Edric wonders why people cannot appreciate turbocharged sports cars.
JUST tried the newly turbocharged 911 Carrera S, and it’s searingly quick. That new 3-litre flat-6 in the rear punches out 414bhp and hurtles the car to 100km/h in 3.9 seconds.
But predictably, that hasn’t stopped people slating the 911’s force-fed powerplant, on the grounds that turbocharged engines dilute the “purity” of a sports car.
It’s lost its voice, they cry. And where’s all the throttle response gone? Give us back our naturally aspirated engines!
Rubbish. The 911’s engine sounds great. It still has that hollow, slightly rattly boxer throb at idle, still sings and zings through the mid-range and wails at the top. With the optional Sport exhaust, it crackles amusingly on the overrun when the engine is in Sport mode (although, curiously, not when it’s in Sport+ mode). Whoever says it doesn’t sound good must be deaf.
And the throttle response? Still there, absolutely. It’s clear that Porsche has taken pains to eliminate lag and ensure that power delivery is still linear, which it certainly is.
But those qualities have now been augmented by an ample wave of low- and mid-band torque that the naturally aspirated (NA) flat6 lacked. And that makes a huge difference when it comes to endowing the 911 with effortless urge, because you never need to stretch that engine to accelerate keenly, no matter what your revs.
If anything, throttle response at low revs, where the old engine would not yet have fully woken up, is far more urgent now.
And Porsche isn’t alone in making brilliant turbocharged performance engines. Audi, BMW, Mercedes and VW all do, too. As does Ferrari, of course, with the wonderful 3.9-litre V8 powering its 488 GTB.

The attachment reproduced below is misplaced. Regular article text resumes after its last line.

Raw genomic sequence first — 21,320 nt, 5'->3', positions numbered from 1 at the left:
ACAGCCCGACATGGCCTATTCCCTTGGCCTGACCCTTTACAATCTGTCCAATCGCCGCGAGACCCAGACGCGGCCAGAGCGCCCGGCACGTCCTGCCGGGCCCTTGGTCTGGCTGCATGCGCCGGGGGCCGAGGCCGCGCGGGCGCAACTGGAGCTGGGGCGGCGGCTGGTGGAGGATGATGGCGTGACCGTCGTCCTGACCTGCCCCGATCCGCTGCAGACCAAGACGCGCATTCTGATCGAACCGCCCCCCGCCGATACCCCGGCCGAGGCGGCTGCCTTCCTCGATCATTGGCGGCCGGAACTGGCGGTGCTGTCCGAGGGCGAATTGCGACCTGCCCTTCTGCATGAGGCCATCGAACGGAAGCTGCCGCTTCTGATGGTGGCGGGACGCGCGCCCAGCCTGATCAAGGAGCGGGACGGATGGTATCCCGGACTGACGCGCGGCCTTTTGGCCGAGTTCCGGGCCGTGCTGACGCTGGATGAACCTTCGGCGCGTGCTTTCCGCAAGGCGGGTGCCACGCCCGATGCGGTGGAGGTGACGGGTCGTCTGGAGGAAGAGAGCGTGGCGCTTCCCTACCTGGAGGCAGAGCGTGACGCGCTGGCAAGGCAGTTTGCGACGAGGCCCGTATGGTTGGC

So why has it seemingly become fashionable for enthusiasts and pundits to bemoan the ascendency of turbocharged engines at the expense of naturally aspirated ones? Prejudice and herd instinct, probably.
It’s true that older turbocharged performance cars did suffer from serious turbo lag issues. Mind you, that didn’t stop cars like the Porsche 930 Turbo and the Ferrari F40 from becoming supercar legends.
But modern turbos just aren’t like that anymore. Their energy delivery is now scalpel-sharp and as linear as any NA engine’s. And aurally the turbo'd engines can now be made to wail, throb, bellow or warble, whatever you want.
So they lose nothing whatsoever in sound or reponse. But for an equivalent output, the turbo engine is typically smaller, lighter and more efficient, which makes the sports car simultaneously more fun to drive and more environmentally friendly.
"Edric Has Concluded That Critics of Turbocharged Sports Cars Should Get Their Heads Out of the Sand."